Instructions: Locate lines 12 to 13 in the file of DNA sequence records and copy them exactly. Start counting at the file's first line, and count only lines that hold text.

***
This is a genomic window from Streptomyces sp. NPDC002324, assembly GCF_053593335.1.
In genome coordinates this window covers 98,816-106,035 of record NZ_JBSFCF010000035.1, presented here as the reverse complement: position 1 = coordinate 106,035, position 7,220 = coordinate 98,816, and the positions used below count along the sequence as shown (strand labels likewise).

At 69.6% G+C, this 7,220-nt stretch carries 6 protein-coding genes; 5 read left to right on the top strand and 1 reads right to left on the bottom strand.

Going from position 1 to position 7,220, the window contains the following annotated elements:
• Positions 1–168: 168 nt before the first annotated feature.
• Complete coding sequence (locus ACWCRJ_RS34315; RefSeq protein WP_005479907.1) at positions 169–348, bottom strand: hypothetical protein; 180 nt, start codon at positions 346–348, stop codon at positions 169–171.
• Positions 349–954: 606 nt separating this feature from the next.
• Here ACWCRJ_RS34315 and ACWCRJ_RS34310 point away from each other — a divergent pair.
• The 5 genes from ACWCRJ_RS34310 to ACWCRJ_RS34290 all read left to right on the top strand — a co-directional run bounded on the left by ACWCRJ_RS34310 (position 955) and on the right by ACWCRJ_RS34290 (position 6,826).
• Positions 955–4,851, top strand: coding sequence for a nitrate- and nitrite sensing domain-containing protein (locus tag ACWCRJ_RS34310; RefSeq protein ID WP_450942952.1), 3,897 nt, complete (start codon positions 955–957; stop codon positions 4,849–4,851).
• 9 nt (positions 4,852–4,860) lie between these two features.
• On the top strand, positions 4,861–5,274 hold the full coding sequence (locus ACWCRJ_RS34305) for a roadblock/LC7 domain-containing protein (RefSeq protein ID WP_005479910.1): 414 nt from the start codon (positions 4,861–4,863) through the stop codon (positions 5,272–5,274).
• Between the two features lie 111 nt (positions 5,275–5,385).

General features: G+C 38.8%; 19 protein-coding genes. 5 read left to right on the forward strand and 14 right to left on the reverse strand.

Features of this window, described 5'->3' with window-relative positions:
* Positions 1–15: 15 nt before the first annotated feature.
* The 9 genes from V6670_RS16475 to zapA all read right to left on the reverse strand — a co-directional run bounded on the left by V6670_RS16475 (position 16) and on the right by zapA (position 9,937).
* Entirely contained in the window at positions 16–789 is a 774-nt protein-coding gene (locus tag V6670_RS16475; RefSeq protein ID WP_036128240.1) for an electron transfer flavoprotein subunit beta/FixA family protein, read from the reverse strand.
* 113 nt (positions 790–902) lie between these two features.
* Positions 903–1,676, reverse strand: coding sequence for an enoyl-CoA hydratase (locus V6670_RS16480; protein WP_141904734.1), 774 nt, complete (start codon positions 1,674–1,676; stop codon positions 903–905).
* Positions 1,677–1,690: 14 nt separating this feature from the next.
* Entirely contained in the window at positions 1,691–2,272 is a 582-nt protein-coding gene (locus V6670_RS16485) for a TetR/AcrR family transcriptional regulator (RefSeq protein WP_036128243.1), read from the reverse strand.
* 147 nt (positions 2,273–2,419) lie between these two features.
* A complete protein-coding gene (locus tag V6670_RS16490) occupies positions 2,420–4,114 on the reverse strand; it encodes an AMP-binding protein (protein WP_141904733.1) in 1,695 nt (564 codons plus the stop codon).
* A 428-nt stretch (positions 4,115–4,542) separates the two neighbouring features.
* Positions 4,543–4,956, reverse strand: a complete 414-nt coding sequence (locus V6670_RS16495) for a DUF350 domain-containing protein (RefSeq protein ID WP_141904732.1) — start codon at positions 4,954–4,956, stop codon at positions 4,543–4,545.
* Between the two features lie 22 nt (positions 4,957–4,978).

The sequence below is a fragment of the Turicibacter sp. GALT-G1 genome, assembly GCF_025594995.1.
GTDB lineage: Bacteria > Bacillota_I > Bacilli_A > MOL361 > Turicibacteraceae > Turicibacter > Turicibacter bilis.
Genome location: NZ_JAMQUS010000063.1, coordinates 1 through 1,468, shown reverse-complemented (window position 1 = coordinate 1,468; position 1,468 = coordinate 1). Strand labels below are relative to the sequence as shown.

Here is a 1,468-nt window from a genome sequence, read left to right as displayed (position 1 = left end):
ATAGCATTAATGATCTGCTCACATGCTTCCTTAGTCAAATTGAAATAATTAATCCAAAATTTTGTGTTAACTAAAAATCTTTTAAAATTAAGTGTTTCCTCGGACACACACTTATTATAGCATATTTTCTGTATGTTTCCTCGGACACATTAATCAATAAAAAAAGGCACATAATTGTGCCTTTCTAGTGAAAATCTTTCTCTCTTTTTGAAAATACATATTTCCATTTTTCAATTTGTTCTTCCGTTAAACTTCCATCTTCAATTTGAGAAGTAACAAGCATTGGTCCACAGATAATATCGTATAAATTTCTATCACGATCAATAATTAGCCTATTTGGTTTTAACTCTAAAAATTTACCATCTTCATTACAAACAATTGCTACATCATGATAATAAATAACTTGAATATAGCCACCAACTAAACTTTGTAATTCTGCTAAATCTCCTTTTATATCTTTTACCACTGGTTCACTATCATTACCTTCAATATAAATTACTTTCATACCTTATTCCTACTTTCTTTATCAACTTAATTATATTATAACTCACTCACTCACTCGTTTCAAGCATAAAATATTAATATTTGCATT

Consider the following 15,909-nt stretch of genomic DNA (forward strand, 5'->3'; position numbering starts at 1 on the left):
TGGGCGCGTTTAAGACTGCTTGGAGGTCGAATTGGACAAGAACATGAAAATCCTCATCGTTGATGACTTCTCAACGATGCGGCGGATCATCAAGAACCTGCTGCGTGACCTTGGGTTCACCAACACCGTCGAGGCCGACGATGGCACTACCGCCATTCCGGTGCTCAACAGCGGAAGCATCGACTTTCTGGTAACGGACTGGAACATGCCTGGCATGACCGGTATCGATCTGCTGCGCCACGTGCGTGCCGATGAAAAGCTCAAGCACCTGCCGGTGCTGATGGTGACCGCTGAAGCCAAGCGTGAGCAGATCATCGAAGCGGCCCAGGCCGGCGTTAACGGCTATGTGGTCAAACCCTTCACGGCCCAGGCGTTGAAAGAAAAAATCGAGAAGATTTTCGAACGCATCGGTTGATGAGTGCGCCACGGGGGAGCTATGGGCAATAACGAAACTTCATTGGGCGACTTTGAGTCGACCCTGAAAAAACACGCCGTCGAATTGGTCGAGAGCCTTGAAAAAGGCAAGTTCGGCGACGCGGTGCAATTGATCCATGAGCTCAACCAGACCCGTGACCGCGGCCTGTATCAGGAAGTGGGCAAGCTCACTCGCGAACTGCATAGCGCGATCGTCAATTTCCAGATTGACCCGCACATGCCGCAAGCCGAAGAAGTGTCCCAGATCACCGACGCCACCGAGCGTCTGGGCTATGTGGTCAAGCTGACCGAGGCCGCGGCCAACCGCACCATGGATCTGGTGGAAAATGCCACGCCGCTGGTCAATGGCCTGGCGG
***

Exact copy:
• On the top strand, positions 4,861–5,274 hold the full coding sequence (locus ACWCRJ_RS34305) for a roadblock/LC7 domain-containing protein (RefSeq protein ID WP_005479910.1): 414 nt from the start codon (positions 4,861–4,863) through the stop codon (positions 5,272–5,274).
• Between the two features lie 111 nt (positions 5,275–5,385).